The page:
CROI 2014In the decade since South Africa finally reversed policy and expanded antiretroviral (ARV) treatment for people with HIV, the population has posted enormous gains in life expectancy, although women have experienced the benefits far more than men, MedPage Today reports. Researchers analyzed demographic data on 52,964 women and 45,688 men that was collected by the Africa Centre for Health and Population Studies in KwaZulu-Natal province between 2000 and 2011. They presented their findings at the Conference on Retroviruses and Opportunistic Infections (CROI) in Boston.

A total of 6,140 women died during the study, for a mortality rate of 1.85 per person-years. A total of 6,150 men died, for a mortality rate of 2.17 per 100 person-years. Among these deaths, 3,729 of the women’s were related to HIV, for an HIV mortality rate of 1.12 per 100 person years. A total of 3,500 of the men’s deaths were HIV related, for an HIV mortality rate of 1.23 per 100 person years.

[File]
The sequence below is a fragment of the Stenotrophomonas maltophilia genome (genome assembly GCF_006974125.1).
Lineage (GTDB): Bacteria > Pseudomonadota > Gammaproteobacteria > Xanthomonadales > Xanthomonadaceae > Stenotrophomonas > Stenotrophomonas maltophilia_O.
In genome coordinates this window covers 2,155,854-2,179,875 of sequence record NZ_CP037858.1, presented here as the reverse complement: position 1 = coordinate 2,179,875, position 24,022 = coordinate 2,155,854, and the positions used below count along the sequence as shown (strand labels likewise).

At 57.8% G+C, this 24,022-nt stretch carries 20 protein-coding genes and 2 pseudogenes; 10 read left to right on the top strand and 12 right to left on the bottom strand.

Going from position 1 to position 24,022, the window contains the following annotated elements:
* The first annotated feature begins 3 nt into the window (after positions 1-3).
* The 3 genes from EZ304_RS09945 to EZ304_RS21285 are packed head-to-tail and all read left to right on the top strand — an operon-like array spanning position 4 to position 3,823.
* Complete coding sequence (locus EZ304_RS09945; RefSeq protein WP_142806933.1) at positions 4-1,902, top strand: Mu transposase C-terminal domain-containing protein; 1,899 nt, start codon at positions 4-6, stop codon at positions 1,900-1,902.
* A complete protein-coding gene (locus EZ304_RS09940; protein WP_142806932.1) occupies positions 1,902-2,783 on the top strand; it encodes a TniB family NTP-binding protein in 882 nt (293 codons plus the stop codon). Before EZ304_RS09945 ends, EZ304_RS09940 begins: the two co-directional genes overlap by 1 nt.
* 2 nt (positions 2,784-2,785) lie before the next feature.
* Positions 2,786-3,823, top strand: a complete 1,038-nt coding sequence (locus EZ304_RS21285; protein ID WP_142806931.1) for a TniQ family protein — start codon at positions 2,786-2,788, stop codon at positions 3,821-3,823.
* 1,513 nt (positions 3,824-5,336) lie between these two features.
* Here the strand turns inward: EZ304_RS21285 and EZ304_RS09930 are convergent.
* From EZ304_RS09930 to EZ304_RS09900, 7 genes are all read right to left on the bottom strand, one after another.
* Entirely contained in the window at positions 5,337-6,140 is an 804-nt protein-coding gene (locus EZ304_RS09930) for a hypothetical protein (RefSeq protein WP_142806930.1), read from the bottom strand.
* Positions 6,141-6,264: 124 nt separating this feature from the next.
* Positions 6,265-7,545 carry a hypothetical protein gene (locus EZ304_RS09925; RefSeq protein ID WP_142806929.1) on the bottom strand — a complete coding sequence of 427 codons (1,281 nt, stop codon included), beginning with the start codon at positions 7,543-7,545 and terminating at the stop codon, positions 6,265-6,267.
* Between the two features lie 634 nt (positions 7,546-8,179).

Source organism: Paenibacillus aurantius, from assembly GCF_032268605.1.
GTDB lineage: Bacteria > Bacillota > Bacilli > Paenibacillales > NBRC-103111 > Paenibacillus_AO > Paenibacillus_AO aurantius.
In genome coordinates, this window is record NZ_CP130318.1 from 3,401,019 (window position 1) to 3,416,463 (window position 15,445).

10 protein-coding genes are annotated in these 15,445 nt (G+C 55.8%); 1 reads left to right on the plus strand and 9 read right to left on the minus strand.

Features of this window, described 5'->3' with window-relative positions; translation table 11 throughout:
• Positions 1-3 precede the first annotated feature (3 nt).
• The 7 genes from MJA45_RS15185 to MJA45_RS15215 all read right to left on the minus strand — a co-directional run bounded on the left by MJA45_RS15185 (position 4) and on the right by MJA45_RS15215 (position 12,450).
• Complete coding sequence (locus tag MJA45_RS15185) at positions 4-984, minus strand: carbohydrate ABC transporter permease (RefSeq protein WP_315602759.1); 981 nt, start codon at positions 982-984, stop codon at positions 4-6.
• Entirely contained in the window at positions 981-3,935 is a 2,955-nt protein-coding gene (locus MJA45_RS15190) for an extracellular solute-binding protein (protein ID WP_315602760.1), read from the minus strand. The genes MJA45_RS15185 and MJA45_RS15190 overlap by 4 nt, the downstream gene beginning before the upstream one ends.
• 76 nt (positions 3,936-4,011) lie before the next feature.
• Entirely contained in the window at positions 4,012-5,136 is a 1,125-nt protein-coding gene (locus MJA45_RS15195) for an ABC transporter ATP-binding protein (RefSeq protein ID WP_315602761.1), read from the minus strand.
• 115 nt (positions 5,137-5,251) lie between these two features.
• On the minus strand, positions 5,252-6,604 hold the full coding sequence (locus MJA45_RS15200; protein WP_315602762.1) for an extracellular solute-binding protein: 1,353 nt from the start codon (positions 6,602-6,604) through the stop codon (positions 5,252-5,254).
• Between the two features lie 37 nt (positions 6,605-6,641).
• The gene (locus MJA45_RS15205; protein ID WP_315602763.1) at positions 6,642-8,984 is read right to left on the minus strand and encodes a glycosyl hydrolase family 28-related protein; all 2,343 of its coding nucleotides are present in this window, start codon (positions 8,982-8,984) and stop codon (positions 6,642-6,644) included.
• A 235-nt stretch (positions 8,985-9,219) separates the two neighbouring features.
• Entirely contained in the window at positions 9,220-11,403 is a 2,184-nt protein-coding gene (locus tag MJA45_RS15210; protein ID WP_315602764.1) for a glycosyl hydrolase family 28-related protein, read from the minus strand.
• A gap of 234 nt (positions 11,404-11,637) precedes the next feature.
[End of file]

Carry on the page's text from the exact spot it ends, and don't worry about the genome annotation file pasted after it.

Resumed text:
Across the board, the longevity of South Africans with HIV who survived childhood rose from about 50 to 60 years old between 2004 and 2011. For men, the average longevity rose from 46 to 55 years old. The average for women elevated from 50 to 64 years old. The longevity gap between the sexes has vacillated over time: In 2001, it was nearly seven years, then dropped to less than four years by 2006, only to rise to more than eight years today.

The investigators found that South African women were 2.5-times more likely to use ARVs than men, which may partly account for the discrepancy in longevity. Seventy percent of the men who died of HIV-related causes had never taken therapy for the virus.

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